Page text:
4.2.3 . The proposal to create new generic TLD's will exacerbate the problem of name confusion, as name claimants seek to register their preferred names in multiple domains. In isolation from attention to the ".us" domain it will lead to a proliferation of US names in domains which should be international. It would be better for the US to rationalise the .us domain, before any new gTLDs are created. . The .us domain should be promoted strongly for use within the US by US only companies. This would relieve some of the pressure on the gTLD space. As a part of this, the .mil and .gov domains that are solely for US organisations should be moved into the .us domain. RFC 2146 provides a framework for this already. . The gTLDs would be more appropriately used for organisations requiring an international presence. Rather than mandating the creation of an ad hoc set of new top level domains, ISOCNZ would recommend the development of a policy for the creation of new top level domains by consensus. ISOCNZ has established a model for the creation of new second level domains within the ".nz" domain, and we would refer the Committee to our web page that outlines this, as a model for creation of new global top level domains. (

4.2.4. Trademark Issues . We can see no particular reason why those who manage the Internet naming system should become involved in disputes between trademark holders and those who may or may not infringe trademark rights. Use of the Internet across national boundaries creates the potential of infringing a range of other rights including copyright, advertising standards, tax rules and censorship laws. . We commend to you the approach taken in New Zealand, some (but not all) elements of which seem to be reflected in the discussion draft. . As a first principle, anyone who wishes to use or publish a name or any other material on the Internet should take responsibility for the consequences. If their action amounts to an infringement of trademark (or any other rights), that should be a matter between the Internet user and the trademark holder or person whose rights are allegedly infringed. To ensure some accountability we suggest that: . Every name applicant must indemnify the registry for any consequences which follow from the use of the name or other material. . There is no reason why trademark holders should have to rely on the applicant's choice of forum. The choice of law and forum should be with the parties involved; . Name applicants should be required to provide sufficient information, for publication, to ensure that any trademark claimant can identify them and take steps if an infringement occurs; . There may be scope for some voluntary dispute resolution mechanism, though we do not believe that is a responsibility of the top-level registries. Such mechanisms only work as far as the parties are willing to submit to them.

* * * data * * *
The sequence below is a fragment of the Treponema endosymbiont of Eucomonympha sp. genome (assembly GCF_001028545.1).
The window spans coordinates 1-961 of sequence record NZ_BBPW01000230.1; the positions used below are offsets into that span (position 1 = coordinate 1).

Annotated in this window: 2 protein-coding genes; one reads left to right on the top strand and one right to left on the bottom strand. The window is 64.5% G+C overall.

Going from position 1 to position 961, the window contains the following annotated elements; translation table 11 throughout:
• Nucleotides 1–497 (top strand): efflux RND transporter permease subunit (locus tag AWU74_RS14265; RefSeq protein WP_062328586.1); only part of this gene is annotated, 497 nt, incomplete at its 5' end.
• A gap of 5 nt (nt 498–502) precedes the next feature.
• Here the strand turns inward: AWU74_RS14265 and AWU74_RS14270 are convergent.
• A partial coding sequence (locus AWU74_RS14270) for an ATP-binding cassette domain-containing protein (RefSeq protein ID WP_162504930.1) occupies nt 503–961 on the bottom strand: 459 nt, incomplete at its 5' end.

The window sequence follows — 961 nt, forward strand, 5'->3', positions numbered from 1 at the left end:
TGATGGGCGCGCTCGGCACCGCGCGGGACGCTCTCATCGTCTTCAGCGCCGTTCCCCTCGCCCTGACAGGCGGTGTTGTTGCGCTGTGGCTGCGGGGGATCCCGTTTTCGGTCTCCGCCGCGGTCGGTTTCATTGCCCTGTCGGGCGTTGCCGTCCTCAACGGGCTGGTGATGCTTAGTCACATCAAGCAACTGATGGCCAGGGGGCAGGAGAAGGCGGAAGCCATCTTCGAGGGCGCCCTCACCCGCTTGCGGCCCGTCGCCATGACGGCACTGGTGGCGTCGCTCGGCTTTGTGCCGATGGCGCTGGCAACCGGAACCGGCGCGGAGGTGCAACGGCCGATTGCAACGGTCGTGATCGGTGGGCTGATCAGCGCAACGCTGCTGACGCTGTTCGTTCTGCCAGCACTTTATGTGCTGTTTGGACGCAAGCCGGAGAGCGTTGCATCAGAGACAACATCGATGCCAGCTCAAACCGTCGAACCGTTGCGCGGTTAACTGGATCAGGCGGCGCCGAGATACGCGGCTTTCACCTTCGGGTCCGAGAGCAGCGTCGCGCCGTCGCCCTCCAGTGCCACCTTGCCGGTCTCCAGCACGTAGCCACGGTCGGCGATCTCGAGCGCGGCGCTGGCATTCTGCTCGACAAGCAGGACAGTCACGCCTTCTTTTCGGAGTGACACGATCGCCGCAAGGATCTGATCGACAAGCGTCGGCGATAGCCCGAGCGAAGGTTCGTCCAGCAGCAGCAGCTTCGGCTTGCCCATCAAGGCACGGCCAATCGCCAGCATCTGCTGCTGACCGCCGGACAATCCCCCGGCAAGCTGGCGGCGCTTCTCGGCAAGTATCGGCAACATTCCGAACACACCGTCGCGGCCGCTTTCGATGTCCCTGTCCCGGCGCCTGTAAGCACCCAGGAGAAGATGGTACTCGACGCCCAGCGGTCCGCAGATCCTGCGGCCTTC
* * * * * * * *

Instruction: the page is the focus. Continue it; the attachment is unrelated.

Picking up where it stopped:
4.2.5. International makeup of the new board . It is very important to the continuing growth of the Internet that the managing board represents a spectrum of interests internationally. A mechanism must be put in place to allow direct input or representation from ccTLD managers. . ISOCNZ believe that the makeup of the new-IANA should be determined by international public discussion in public forum. . It is much more important that the new-IANA be responsive to the various interests and needs on the internet. Users must have an acceptable set of procedures and remedies, and a clear statement of the terms on which the various parties are contracting for management of the net.

5. Conclusion

Support the recognition of the need for smooth and ordered transition.

Seek recognition of the needs of managers of ccTLDs.

The new-IANA must have international acceptance.

The .us domain should be sorted out before introducing new gTLDs to avoid repetition of current problems.

© 1998 The Internet Society of New Zealand